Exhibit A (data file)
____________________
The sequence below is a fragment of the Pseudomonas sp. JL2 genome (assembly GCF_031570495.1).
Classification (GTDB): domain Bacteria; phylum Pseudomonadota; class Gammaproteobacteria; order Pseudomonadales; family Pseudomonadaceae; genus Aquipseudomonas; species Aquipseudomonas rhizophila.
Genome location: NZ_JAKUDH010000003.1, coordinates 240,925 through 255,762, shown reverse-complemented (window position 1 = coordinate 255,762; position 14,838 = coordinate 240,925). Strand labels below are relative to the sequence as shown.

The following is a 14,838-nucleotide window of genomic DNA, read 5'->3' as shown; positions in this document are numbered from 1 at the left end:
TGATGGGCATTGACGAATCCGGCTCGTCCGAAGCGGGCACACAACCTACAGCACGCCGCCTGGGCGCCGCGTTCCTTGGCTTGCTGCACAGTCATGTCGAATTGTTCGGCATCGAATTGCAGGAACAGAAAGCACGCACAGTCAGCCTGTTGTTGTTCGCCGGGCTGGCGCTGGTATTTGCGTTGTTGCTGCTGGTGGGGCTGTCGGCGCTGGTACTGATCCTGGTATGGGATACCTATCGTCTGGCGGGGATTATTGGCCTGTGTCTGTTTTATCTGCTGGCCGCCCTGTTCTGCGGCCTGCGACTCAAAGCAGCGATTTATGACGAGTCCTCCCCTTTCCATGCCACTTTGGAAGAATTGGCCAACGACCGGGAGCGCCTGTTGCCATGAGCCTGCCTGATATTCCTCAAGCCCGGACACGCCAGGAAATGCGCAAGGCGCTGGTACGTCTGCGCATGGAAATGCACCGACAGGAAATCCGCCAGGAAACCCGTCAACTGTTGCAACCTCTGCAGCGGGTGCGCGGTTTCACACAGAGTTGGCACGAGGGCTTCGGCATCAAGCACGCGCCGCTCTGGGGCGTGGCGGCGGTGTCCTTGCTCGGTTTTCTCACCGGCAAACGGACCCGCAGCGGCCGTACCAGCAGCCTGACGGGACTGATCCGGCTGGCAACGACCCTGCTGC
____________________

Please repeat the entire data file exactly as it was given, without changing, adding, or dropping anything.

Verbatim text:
The sequence below is a fragment of the Pseudomonas sp. JL2 genome (assembly GCF_031570495.1).
Classification (GTDB): domain Bacteria; phylum Pseudomonadota; class Gammaproteobacteria; order Pseudomonadales; family Pseudomonadaceae; genus Aquipseudomonas; species Aquipseudomonas rhizophila.
Genome location: NZ_JAKUDH010000003.1, coordinates 240,925 through 255,762, shown reverse-complemented (window position 1 = coordinate 255,762; position 14,838 = coordinate 240,925). Strand labels below are relative to the sequence as shown.

The following is a 14,838-nucleotide window of genomic DNA, read 5'->3' as shown; positions in this document are numbered from 1 at the left end:
TGATGGGCATTGACGAATCCGGCTCGTCCGAAGCGGGCACACAACCTACAGCACGCCGCCTGGGCGCCGCGTTCCTTGGCTTGCTGCACAGTCATGTCGAATTGTTCGGCATCGAATTGCAGGAACAGAAAGCACGCACAGTCAGCCTGTTGTTGTTCGCCGGGCTGGCGCTGGTATTTGCGTTGTTGCTGCTGGTGGGGCTGTCGGCGCTGGTACTGATCCTGGTATGGGATACCTATCGTCTGGCGGGGATTATTGGCCTGTGTCTGTTTTATCTGCTGGCCGCCCTGTTCTGCGGCCTGCGACTCAAAGCAGCGATTTATGACGAGTCCTCCCCTTTCCATGCCACTTTGGAAGAATTGGCCAACGACCGGGAGCGCCTGTTGCCATGAGCCTGCCTGATATTCCTCAAGCCCGGACACGCCAGGAAATGCGCAAGGCGCTGGTACGTCTGCGCATGGAAATGCACCGACAGGAAATCCGCCAGGAAACCCGTCAACTGTTGCAACCTCTGCAGCGGGTGCGCGGTTTCACACAGAGTTGGCACGAGGGCTTCGGCATCAAGCACGCGCCGCTCTGGGGCGTGGCGGCGGTGTCCTTGCTCGGTTTTCTCACCGGCAAACGGACCCGCAGCGGCCGTACCAGCAGCCTGACGGGACTGATCCGGCTGGCAACGACCCTGCTGC